The water supply of a town in the heart of North Dakota's oil boom may be threatened by an oil drilling waste pit placed within a half-mile of the town's water wells.
The town in question is Ross - located just west of Stanley in Mountrail County.
The state Oil and Gas Division has ordered dumping at the site stopped while an environmental assessment is done.
Jim Olson reports on the waste pit, the water supply, and the various governmental bodies dealing with the issue.
Mountrail County's state's attorney doesn't mince words.
(Wade Enget, Mountrail Co. State's Attorney) "To me it's a clear violation of at least the common sense of at least talking to another state agency."
(David Hynek, Mountrail Co. Commissioner) "My initial reaction on Tuesday was I was a bit dumbfounded."
The state health department confirms - that this pit made to hold waste generated when wells are dug is within what's called the Wellhead Protection Area for the town of Ross's water wells. It's the area in pink on this map - a map that's readily available to the public, and state agencies deciding on granting permission for such pits.
(Wade Enget, Mountrail Co. State's Attorney) "The state wellhead protection is easily looked at online and definable. It's not hidden from the public and not hidden from the state agencies."
(David Hynek, Mountrail Co. Commissioner) "We've been struggling with what to do with these types of products coming from the oil industry and we're working our way through that as a county."
Longtime county commissioner David Hynek says the commission recently ordered a one year moratorium on similar pits. The commissioners want to understand the dangers of the pits - and the new reality that one stretch of land called a spacing area for oil wells might contain several wells - all with a need for disposing of the cuttings produced by drilling.
(David Hynek, Mountrail Co. Commissioner) "It's conceivable you could have 36 wells on that spacing and all of the cuttings from those 36 wells could be centrally located into one disposal pit."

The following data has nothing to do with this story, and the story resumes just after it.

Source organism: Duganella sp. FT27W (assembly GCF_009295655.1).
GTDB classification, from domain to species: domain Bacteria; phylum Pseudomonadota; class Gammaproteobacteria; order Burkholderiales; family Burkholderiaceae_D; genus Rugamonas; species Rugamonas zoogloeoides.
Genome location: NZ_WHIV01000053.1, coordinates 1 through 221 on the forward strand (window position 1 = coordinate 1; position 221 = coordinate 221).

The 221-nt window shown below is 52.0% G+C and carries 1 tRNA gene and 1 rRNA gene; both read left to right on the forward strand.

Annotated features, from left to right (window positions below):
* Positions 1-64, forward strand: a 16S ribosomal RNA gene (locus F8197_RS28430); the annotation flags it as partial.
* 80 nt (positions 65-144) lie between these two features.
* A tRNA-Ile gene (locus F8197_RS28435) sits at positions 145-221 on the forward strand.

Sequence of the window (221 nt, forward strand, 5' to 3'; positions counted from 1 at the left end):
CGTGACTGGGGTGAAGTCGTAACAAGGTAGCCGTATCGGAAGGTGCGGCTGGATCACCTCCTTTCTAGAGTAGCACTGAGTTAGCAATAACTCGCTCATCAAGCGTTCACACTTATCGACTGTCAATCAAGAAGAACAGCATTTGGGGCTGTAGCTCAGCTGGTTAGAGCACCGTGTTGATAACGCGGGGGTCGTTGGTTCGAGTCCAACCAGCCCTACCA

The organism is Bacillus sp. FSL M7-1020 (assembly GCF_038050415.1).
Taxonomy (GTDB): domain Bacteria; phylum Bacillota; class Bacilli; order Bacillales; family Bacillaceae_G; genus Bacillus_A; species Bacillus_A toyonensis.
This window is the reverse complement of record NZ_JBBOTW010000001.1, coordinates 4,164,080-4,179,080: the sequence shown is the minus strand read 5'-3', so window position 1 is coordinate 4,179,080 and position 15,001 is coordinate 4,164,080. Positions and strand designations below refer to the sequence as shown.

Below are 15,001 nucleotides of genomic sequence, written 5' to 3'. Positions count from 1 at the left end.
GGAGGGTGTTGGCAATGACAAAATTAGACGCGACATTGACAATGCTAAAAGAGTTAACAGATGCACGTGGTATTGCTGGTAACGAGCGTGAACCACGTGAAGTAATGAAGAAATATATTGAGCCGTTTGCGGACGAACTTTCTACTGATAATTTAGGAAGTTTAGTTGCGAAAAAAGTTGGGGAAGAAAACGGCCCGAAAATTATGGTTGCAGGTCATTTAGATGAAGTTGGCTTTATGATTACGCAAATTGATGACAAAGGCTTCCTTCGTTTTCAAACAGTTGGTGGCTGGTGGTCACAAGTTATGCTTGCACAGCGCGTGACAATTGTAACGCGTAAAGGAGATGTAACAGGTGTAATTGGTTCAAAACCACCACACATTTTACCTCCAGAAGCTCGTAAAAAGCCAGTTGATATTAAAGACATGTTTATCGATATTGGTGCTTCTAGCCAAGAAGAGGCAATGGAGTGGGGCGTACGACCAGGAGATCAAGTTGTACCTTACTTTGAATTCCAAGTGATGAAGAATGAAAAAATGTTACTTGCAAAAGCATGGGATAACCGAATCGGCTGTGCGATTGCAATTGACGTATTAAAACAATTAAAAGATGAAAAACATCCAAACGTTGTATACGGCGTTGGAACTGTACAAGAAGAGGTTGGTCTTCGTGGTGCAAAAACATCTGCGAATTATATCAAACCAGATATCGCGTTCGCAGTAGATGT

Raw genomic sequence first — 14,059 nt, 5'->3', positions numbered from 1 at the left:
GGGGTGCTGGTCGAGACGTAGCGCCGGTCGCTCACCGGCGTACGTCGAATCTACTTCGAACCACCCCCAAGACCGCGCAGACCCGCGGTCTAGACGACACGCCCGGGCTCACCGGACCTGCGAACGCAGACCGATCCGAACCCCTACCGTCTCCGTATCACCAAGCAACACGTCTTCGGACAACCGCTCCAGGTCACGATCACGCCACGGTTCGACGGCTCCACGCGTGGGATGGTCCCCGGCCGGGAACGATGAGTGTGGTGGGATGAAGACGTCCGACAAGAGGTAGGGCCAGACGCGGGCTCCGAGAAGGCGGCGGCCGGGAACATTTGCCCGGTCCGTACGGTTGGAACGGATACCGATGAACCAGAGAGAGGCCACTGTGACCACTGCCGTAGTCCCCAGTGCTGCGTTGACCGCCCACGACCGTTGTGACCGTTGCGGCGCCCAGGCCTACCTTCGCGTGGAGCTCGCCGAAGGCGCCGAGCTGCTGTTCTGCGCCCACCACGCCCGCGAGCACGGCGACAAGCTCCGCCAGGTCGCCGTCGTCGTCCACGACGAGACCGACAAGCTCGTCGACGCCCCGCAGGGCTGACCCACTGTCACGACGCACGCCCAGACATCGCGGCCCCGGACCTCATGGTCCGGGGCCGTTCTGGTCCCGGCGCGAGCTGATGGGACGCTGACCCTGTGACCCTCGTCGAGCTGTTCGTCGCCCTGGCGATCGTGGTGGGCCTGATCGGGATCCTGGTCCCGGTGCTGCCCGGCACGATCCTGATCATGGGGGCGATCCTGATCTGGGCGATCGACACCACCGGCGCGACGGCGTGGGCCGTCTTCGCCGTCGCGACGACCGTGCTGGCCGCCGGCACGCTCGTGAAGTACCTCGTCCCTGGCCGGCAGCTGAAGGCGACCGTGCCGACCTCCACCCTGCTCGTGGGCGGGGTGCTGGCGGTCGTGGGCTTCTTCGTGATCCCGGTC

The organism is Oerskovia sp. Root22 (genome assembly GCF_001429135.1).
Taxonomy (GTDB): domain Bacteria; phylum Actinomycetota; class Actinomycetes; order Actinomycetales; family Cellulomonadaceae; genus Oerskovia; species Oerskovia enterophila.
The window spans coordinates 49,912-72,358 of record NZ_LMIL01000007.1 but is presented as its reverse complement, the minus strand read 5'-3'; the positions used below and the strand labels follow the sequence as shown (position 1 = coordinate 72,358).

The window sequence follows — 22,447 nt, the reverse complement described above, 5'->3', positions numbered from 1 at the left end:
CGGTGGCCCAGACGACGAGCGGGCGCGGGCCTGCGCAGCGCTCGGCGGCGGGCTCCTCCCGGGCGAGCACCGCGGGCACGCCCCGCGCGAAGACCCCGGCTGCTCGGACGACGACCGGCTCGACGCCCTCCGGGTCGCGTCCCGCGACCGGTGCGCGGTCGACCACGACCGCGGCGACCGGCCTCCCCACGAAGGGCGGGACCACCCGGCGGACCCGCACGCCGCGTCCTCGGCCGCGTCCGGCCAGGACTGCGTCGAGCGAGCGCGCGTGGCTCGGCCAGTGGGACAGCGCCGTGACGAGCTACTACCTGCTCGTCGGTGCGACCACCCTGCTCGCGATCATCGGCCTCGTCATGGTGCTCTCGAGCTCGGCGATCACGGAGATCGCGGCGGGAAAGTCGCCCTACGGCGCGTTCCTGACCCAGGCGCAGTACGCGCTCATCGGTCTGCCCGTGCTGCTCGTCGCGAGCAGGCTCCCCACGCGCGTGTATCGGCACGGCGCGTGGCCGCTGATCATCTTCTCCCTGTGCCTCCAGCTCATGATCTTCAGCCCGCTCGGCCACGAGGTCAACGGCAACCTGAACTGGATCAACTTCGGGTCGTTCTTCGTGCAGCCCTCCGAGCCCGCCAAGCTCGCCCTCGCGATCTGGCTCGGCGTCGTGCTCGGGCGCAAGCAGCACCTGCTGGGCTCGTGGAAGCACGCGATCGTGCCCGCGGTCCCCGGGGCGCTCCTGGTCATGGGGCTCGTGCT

But Alison Ritter of the Oil and Gas Division of the Industrial Commission says one pit for a spacing area is allowed by law and is common practice. She says the problem with this particular pit is that had been planned for a location about two miles west of here. But that location didn't work out and this new spot was picked after the permit had been issued and work had begun.
(Alison Ritter, ND Oil & Gas Division) "Because of where this well was originally permitted, it wasn't a concern at that time because the original permitting of the well was so far from that wellhead protection area."
Ritter says as soon as the Oil and Gas Division learned of concerns regarding the location of the pit, dumping was ordered stopped - that was last Thursday.
(Alison Ritter, ND Oil & Gas Division) "Once it was brought to our attention that this cuttings pit was in proximity to this wellhead protection area the cuttings pit was shut down the next day."
That begs the question - if the health department must determine if the site is safe now, why was the health department not consulted before the pit was constructed? Ritter says normal procedure would include the health department, except the circumstances in this case meant that consultation was missed. That's something Dave Glatt of the health department thinks needs to be examined.
(Dave Glatt, ND Health Department) "When they get into sensitive environmental areas such as a wellhead protection area, I do think we should be consulted on the location and they type of protection measures that should be taken in these environmentally sensitive areas."
County officials say they will watch the process closely to make sure the water supply of Ross is not put in danger.
In Ross, Jim Olson, KX News.
The North Dakota Health Department is in the process of getting information on the dry cutting pit near Ross.
Dave Glatt of the Department of Health says one load of dry cutting materials had been brought to the pit before it was shut down.
Glatt says the department is gathering additional information on the construction of the pit, what it's going to be used for, and the plans for abandoning the pit.
He says they had no knowledge about this pit until recently.
Glatt says the Health Department is concerned about potential impacts.
He says another concern is there is nothing limiting access to the pit, he says officials and the public want to be assured only dry drill cuttings are going into the pit.
(David Glatt, North Dakota Department of Health's Environmental Health Chief) "What concerned about is any liquids coming off the solids and getting into the soil and migrating into the ground water. From any drilling type of drilling activity whether it is oil, brine solution, chemicals used during the process, we want to make sure those are contained and not introduced into the environment."
Glatt says there is no time table for when the health department may have a decision on if the pit should be allowed to re-open.